Up till now, the aphid colonists of the terebinth have reproduced free from the constraints of bisexualism. Far from suffering from this, the species has prospered magnificently, so much so that, in a single season an individual reproduces itself a hundredfold, perhaps a thousandfold. Why not continue this way indefinitely, following the example of the garlic of our gardens, the reeds of Provence, the sugar cane and so many others? What need is there to employ two in order to obtain that which one can provide so successfully on its own?
The reason for this abrupt change in methods is the change in what is produced. Comparable to the trunk that surrounds itself with suckers, the preceeding generations bring forth live young into the world that are active at birth and insert their stylets in the sides of the gall. The humble matron of the sexual generation, however, is dedicated solely to the egg, a delicate home in which life must preserve itself in a latent condition for a whole year. We had the cuttings, now we have the seed.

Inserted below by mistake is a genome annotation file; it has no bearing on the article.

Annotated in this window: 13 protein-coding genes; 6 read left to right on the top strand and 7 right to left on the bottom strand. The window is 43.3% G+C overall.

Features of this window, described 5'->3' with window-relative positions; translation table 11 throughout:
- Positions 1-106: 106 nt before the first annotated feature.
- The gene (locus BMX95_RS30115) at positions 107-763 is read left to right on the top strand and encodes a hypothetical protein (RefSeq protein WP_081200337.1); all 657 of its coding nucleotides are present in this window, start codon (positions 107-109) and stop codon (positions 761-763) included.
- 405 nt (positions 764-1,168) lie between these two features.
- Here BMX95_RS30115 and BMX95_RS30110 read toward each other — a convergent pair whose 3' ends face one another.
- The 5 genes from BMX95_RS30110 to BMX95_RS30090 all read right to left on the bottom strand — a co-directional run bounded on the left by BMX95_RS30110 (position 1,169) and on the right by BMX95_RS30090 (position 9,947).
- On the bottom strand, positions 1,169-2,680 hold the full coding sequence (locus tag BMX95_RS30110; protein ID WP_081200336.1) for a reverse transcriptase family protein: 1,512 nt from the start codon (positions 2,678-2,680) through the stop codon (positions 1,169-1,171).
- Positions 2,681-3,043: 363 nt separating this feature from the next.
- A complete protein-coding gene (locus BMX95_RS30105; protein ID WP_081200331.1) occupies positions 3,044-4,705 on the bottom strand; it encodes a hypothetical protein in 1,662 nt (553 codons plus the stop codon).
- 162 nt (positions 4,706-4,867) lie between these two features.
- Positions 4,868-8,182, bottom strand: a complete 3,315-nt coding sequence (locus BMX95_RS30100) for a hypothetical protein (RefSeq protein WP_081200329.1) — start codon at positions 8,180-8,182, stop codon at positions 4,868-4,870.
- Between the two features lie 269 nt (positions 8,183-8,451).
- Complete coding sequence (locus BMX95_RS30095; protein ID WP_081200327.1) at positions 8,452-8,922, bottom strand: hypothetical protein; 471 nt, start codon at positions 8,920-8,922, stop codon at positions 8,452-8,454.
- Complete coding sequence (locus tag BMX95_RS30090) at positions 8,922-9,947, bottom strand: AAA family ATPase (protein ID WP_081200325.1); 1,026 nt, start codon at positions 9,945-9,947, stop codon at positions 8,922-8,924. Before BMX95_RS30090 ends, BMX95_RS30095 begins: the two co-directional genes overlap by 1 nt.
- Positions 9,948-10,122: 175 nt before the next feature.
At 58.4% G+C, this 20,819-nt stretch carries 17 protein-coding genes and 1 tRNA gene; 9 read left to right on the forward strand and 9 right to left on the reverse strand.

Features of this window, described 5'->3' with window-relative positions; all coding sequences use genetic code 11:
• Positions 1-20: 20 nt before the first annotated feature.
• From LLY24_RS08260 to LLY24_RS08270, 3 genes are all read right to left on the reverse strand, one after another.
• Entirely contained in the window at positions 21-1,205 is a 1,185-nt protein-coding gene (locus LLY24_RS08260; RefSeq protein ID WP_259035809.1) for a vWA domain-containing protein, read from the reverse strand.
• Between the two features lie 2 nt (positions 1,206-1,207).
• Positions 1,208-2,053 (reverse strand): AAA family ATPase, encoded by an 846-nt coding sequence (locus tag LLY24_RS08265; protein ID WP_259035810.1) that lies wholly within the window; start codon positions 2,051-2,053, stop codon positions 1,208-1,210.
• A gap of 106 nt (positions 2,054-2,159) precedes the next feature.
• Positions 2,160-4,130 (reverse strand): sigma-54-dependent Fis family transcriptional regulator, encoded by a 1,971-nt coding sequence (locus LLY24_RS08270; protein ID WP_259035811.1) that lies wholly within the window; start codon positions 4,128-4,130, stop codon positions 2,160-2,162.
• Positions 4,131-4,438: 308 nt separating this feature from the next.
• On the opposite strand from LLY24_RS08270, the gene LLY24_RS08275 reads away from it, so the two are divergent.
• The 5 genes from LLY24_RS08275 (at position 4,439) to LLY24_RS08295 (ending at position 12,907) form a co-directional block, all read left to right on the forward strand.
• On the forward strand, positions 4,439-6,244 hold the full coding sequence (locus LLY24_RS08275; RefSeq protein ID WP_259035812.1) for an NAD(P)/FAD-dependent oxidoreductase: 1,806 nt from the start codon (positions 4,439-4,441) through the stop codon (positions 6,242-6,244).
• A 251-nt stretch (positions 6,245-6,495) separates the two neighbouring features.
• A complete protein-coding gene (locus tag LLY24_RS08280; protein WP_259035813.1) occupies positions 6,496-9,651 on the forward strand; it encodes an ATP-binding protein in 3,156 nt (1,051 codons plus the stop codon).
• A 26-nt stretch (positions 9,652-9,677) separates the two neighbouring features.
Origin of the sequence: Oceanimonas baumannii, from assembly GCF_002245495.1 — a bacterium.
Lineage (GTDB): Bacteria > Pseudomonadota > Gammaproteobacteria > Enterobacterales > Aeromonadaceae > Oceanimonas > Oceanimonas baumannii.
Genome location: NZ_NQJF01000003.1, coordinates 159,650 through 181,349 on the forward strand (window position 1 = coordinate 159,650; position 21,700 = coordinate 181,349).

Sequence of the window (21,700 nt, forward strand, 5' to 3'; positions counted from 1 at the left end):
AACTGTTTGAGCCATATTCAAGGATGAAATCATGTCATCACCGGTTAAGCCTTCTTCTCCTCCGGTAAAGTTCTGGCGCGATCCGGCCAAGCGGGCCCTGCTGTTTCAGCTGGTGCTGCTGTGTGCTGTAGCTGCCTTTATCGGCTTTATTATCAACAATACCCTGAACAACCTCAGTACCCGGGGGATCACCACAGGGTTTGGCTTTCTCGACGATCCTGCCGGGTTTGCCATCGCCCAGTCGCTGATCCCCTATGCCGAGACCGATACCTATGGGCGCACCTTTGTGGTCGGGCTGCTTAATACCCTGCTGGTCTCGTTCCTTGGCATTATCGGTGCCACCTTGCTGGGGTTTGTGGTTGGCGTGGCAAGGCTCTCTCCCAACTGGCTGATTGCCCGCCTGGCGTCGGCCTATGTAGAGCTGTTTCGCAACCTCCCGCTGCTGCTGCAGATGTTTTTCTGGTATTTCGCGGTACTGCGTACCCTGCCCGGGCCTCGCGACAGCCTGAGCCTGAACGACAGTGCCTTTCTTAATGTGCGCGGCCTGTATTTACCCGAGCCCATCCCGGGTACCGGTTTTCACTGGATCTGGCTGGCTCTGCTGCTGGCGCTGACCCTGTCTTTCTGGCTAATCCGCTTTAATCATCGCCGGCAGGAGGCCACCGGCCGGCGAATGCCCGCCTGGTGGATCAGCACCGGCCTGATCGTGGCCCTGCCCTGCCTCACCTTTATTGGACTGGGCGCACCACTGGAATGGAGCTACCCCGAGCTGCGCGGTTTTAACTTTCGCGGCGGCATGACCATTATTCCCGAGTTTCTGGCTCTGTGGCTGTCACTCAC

In order to resist weather and time, and keep the spark of life dormant until a distant future, the egg as well as the seed requires the association of two forces, each of them more efficient when they unite their strengths. As far as the primary motivation behind this need is concerned, it will be wise for us to admit that we have no idea, and that most likely we will never know.
Meanwhile let us observe how the course of events turns out for the aphid. After mating, the male, the green colored one, grabs on to a small fiber of the wadding in the end of the tube, and later the same day or the next, he dries up into a small grain of dust. He is dead. His companion remains in place, motionless.